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The US State Department issued its first passport with an 'X' gender marker

The new passports are part of the Department's commitment to gender-inclusive policies. Those interested can apply for the new passports in early 2022.

The US State Department issued its first passport with an 'X' gender marker
Image Source: Portrait Of A Smiling Young Woman Holding Passport - stock photo. Photo taken in Columbus, United States. (Abby Kamagate / EyeEm / Getty Images)

In what has been considered a move towards greater gender inclusivity, the State Department of the United States has issued its first passport with an 'X' gender marker. The announcement was made on Wednesday, with the Department reaffirming its commitment to introducing and implementing gender-inclusive policies. This particular policy move was first introduced in June this year, when the Department shared it would permit all applicants to self-select their gender marker for passports. Applicants filing for a new passport through the updated procedure will no longer have to provide medical certification if they choose to select 'X' as their gender marker, CNN reports.


Revealing the new passports, State department spokesperson Ned Price said in a statement, "As the Secretary announced in June, the Department is moving towards adding an 'X' gender marker for non-binary, intersex, and gender non-conforming persons applying for a US passport or CRBA [a document that proves your child's citizenship or nationality]. I want to reiterate, on the occasion of this passport issuance, the Department of State's commitment to promoting the freedom, dignity, and equality of all people, including LGBTQI+ persons." The policy decision to move away from providing medical certifications if an applicant's self-selected sex marker does not match the sex listed on other official identity documents is one of the most progressive in the country.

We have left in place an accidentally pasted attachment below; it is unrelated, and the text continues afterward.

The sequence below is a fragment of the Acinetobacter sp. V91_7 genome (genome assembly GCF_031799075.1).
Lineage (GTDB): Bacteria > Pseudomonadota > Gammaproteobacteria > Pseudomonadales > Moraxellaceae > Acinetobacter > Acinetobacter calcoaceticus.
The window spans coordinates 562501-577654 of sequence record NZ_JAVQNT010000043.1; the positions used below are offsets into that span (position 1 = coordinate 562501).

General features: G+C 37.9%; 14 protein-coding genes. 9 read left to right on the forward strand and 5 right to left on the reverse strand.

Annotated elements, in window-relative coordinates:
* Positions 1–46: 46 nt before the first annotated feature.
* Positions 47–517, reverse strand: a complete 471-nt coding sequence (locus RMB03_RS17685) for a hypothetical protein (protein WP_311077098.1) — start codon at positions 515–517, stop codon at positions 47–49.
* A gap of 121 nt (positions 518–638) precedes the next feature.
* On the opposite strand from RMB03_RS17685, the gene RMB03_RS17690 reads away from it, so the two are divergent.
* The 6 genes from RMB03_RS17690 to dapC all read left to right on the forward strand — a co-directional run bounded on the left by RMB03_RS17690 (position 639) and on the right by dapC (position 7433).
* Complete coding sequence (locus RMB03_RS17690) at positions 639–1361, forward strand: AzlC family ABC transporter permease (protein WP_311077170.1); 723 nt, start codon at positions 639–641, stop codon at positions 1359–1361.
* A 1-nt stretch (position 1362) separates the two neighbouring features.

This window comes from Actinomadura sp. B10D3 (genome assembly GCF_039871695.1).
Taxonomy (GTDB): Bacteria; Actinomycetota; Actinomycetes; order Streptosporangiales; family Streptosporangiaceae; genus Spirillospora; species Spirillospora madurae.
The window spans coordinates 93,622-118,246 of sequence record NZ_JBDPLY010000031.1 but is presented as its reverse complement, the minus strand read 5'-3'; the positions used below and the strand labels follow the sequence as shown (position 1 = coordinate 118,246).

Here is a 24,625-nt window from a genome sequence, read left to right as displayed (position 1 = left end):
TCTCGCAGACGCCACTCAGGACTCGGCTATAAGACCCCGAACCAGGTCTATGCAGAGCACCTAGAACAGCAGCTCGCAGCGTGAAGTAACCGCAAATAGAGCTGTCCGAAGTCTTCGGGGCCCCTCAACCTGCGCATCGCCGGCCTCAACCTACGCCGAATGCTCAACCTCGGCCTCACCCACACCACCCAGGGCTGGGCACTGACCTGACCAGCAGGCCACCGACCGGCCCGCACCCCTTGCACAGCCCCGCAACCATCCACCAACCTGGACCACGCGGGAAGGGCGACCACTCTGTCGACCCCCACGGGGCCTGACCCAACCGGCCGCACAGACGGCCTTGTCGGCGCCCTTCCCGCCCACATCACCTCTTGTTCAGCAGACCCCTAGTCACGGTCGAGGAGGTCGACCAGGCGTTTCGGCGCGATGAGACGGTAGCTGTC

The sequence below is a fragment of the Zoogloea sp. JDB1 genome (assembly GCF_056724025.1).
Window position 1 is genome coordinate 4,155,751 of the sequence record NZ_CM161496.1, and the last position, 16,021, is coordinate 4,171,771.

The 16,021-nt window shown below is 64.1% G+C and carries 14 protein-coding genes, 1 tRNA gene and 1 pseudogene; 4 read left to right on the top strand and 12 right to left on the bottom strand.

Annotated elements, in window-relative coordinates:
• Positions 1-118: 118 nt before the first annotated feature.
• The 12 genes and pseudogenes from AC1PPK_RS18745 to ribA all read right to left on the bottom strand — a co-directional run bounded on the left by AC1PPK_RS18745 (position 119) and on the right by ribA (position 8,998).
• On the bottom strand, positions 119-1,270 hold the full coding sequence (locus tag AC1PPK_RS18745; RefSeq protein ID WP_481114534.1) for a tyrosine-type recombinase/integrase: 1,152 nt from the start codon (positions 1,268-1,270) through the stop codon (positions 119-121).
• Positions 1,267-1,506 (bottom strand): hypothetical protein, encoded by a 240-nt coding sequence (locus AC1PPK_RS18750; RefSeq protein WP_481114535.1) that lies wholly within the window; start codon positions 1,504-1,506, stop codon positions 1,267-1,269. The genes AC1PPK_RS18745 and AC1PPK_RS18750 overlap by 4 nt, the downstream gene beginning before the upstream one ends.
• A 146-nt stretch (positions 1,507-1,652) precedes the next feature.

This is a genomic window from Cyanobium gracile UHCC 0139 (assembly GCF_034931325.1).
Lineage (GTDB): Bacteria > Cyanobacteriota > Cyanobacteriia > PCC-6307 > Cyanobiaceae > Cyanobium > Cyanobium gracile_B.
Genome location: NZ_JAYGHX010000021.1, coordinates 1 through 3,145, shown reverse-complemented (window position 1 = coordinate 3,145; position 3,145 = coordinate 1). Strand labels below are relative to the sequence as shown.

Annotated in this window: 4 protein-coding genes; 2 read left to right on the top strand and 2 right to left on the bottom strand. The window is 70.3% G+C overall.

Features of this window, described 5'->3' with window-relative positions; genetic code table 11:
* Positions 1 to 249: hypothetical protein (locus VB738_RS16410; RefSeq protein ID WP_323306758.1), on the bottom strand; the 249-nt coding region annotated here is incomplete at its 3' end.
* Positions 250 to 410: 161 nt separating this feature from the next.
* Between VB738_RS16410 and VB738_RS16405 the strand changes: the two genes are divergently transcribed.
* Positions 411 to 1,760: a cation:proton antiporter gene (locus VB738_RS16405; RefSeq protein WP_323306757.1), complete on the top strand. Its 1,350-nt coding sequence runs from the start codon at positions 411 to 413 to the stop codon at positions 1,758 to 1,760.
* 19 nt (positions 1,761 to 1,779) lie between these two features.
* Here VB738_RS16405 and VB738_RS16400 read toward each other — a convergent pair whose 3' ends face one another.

The passport option with the new gender marker will be available to all passport applicants once the Department completes its updates of all systems and forms. Therefore, those who wish to apply for an 'X' gender marker can expect to do so in early 2022, Price added. The US has thus joined several other countries, including Canada, Australia, and New Zealand, offering similar gender-inclusive options for passports. In addition to this, at least 20 states across the nation, as well as Washington, DC, have implemented similar changes to state documentation. For instance, the state of New Jersey enacted the change in April after postponing the move last year due as a result of the Coronavirus pandemic.


For years now, trans and non-binary activists have highlighted how inaccurate IDs and other documentation leads to potential harassment, discrimination, and violence against members of the LGBTQ+ community. For example, the National Center for Transgender Equality has long fought against restrictive voter ID laws that take away a trans person's Constitutional right to vote. "Having ID that doesn’t match your gender identity or presentation should not affect your right to cast a ballot, in any state," the group notes on its website. "But with increasingly strict voter ID laws, trans people may face barriers—both because of difficulties in obtaining an ID that’s accepted, or because they might run into bias or misunderstandings of the law when it comes to their gender.
As the fight against restrictive voter ID and other voter suppression laws continues, knowing your rights can help avoid or solve problems at the polls. We want everyone to get out and vote!"


In this context, the State Department once again expressed its commitment to ensuring the LGBTQ+ community's rights. On Monday, the Department released a statement recognizing Intersex Awareness Day. It claimed that it was US policy to end "violence and discrimination on the basis of gender, sexual orientation, gender identity or expression, and sex characteristics."


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